Emergency Preparedness for Pet Businesses

Emergency Preparedness for Pet Businesses


4 minute read

Pet services businesses face unique challenges. They also have unique threats that many other businesses do not - working with sometimes unpredictable live animals, tools and chemicals that can be dangerous if mishandled, fast paced daily operations schedules, etc. In this article, we will look at what it takes for a pet business to lower their risk and be more prepared for all kinds of emergencies. This is Emergency Preparedness for Pet Businesses. 

  • Fire/smoke/CO
  • Flood
  • Earthquake
  • Hurricane
  • Tsunami
  • Tornado
  • Civil unrest
  • Wind storm
  • Blizzard
  • Theft
  • Technology failure
  • Injured/ill pet
  • Lost/escaped/abandoned pet
  • Injured employee/client
  • Disease outbreak
  • Utilities failure

How many of these is your business at risk for? The first step in emergency preparedness is understanding what possible threats you face and assuming that all of them "could" happen. While most pet businesses may experience a few of these over their lifetime, we should still act as if all of them are heading our way! 

The next step is to outline your emergency plans. We suggest compiling an "emergency binder" that will have all of the needed information in one place so it is easy to access. This binder will have quite a few documents in it, but at minimum should include your Emergency Action Plan, MSDS, and relevant forms, policies, procedures and contact information. You need to keep your emergency binder updated at least annually and have a robust staff training plan in place. 

Writing an Emergency Action Plan can be a lot of work. This plan, which is required by OSHA in many states, must outline 1) how you communicate hazardous conditions and emergencies to your staff, clients, etc. & how these are communicated to 911 and/or first responders, 2) evacuation procedures, 3) shut down or critical operations assignments, 4) accounting for individuals during an emergency, 5) rescue and medical assignments, 6) relevant contacts. This plan must be customized to your business, copying & pasting from someone else or an online source can be dangerous! This plan should also outline shelter-in-place procedures, details on if/when to evacuate animals, staff assignments, etc. We suggest contacting your local OSHA office to understand your states requirements for this plan as each state is different. 

Next up is staff training. Your staff need to know what to do during an emergency! Their life can be at extreme risk without understanding your EAP and emergency plans! Additionally, the lives of the pets you serve can be at high risk without this training! We suggest that each month, pet businesses pick a safety topic to review during staff meeting or other training time. This will help the information stay fresh in their minds.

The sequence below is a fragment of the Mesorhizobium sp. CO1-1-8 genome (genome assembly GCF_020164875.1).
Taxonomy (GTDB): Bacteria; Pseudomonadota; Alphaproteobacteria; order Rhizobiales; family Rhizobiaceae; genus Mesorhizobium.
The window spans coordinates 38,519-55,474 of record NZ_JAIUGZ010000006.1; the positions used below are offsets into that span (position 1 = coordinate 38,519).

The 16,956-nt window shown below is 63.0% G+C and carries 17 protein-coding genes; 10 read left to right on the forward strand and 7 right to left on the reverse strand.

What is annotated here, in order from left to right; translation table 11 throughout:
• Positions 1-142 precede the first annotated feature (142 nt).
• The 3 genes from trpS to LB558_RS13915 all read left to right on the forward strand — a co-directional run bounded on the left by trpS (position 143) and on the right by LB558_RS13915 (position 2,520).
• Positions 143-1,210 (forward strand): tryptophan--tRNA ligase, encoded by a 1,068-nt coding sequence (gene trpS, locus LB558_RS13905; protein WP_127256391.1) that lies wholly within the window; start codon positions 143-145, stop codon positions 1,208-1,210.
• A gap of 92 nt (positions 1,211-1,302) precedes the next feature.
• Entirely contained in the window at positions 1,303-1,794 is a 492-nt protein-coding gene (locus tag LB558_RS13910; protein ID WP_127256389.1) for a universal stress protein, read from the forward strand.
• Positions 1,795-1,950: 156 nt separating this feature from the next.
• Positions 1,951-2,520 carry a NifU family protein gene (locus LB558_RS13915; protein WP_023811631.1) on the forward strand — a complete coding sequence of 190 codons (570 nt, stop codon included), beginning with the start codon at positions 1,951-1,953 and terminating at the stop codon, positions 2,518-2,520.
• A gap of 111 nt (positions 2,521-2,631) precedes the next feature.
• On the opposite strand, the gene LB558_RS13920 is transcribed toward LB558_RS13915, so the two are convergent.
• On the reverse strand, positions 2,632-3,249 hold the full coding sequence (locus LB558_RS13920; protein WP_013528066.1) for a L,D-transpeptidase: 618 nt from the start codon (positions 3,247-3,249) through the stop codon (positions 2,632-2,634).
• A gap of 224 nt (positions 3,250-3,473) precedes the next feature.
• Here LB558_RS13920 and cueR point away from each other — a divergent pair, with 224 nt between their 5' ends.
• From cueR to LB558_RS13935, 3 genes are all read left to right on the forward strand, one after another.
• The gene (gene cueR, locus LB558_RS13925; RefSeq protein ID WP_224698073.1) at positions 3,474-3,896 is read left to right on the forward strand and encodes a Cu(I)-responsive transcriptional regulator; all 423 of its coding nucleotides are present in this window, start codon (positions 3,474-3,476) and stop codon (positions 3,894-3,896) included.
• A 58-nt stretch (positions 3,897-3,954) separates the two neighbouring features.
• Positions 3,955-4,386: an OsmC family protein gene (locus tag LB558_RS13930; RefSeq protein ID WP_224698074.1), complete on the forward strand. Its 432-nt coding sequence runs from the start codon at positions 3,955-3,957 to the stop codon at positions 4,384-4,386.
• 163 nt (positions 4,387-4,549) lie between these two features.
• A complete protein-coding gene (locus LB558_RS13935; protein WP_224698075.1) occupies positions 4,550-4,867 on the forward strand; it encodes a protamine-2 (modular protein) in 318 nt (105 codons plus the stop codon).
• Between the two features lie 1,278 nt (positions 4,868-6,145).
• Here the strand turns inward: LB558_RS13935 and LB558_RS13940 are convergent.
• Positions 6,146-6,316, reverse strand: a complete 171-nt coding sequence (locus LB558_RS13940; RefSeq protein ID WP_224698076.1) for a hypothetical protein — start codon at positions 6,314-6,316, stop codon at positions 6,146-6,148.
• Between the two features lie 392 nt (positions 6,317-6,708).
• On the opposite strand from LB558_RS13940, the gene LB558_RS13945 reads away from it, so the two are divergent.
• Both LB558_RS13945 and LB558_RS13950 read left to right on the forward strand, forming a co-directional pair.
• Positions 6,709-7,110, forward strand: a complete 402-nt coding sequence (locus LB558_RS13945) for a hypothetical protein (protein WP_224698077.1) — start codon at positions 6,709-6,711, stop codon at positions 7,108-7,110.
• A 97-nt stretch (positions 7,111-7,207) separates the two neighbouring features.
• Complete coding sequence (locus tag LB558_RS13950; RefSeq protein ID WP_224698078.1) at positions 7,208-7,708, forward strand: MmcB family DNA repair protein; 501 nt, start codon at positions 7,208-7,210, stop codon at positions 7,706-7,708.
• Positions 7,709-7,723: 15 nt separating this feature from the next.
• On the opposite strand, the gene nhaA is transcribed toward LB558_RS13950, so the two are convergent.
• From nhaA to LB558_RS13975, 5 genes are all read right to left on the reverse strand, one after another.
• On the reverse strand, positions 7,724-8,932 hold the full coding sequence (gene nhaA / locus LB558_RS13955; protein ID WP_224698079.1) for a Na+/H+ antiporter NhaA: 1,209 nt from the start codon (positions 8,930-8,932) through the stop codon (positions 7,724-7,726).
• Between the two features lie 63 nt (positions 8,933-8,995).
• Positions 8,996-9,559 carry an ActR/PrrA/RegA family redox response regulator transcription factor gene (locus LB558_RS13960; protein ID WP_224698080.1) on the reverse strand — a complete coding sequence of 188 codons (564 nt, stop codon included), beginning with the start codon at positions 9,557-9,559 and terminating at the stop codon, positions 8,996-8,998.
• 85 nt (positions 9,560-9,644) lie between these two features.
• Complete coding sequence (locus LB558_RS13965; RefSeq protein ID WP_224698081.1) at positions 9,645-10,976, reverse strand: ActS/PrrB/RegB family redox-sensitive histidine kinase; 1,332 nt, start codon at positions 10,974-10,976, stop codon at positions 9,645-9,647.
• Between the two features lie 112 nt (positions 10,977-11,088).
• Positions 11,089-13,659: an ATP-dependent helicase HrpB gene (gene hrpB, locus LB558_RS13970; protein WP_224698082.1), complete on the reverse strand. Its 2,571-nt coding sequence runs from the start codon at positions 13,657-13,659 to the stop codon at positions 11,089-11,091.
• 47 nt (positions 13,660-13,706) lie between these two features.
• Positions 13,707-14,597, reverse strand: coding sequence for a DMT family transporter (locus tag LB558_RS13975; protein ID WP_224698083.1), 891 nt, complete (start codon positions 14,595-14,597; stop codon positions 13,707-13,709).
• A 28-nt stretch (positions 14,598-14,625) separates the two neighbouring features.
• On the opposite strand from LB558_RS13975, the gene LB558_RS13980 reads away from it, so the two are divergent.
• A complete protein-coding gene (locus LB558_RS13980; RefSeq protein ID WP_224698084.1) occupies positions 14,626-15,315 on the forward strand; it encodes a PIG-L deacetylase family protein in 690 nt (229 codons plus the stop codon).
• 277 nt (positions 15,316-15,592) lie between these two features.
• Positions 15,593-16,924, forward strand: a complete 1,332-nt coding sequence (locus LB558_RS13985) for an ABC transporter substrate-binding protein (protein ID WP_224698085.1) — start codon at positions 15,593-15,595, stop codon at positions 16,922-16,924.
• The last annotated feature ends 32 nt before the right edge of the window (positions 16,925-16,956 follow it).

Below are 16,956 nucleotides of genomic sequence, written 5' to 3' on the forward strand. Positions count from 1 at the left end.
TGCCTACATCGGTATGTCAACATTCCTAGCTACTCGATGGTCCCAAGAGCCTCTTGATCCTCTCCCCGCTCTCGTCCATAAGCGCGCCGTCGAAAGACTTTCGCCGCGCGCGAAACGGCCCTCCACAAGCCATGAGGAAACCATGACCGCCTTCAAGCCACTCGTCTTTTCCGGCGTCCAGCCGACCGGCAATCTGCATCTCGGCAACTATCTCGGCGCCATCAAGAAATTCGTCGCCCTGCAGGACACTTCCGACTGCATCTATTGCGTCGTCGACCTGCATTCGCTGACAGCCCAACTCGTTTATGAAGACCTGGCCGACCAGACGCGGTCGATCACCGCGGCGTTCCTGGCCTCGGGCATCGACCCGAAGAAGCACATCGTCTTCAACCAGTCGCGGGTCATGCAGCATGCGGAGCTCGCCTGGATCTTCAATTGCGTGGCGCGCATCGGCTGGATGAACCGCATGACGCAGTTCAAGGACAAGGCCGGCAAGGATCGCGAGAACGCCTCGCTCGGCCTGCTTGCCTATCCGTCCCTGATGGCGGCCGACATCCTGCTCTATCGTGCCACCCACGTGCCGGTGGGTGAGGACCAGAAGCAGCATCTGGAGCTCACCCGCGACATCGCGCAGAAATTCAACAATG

Every staff member should be trained in pet first aid & CPR as well. Some pet businesses think that just training their managers is acceptable, but your front line employees are far more important! They are with the pets throughout the day and can recognize when there is a medical issue beginning early, rather than missing the signs until they are too severe to ignore! During emergencies like bloat, choking and poisoning, the faster the condition is recognized and treated, the better the outcome odds are. Train all of your staff bi-annually on pet first aid & CPR! Ready Pet Education offers pet first aid & CPR training programs specifically for working pet professionals. This certification offers real life scenarios on over 30 pet health topics that pet pros may see at work. We also offer in-person, hands-on training for facilities looking for more in-depth training. 

Human first aid, CPR & AED training is also a wise decision to be able to assist a staff member, client or passerby in need. There are program such as stop-the-bleed, drug overdose, and active shooter that can benefit your staff. Search Red Cross's website for more information on these programs. 

Lastly, create relationships with your community. Talk to your physical neighbors to discuss what help you may need in an emergency (or what help you could provide to them). Coordinate with other pet businesses in your city/county. If you (or they) needed to evacuate 50 dogs, could they provide temporary, emergency kennel space? Invite your local fire department to come do a walk through of your facility. Meet with your OSHA and emergency manager representatives. Emergency preparedness is layered throughout the community and communication between stakeholders is essential for the best outcome. 

For pet businesses that need assistance with preparedness, please send us an email at [email protected] for a free evaluation! 

For more information from OSHA on EAP, please visit this website: https://www.osha.gov/etools/evacuation-plans-procedures/eap/minimum-requirements

This article was written without the assistance of AI.

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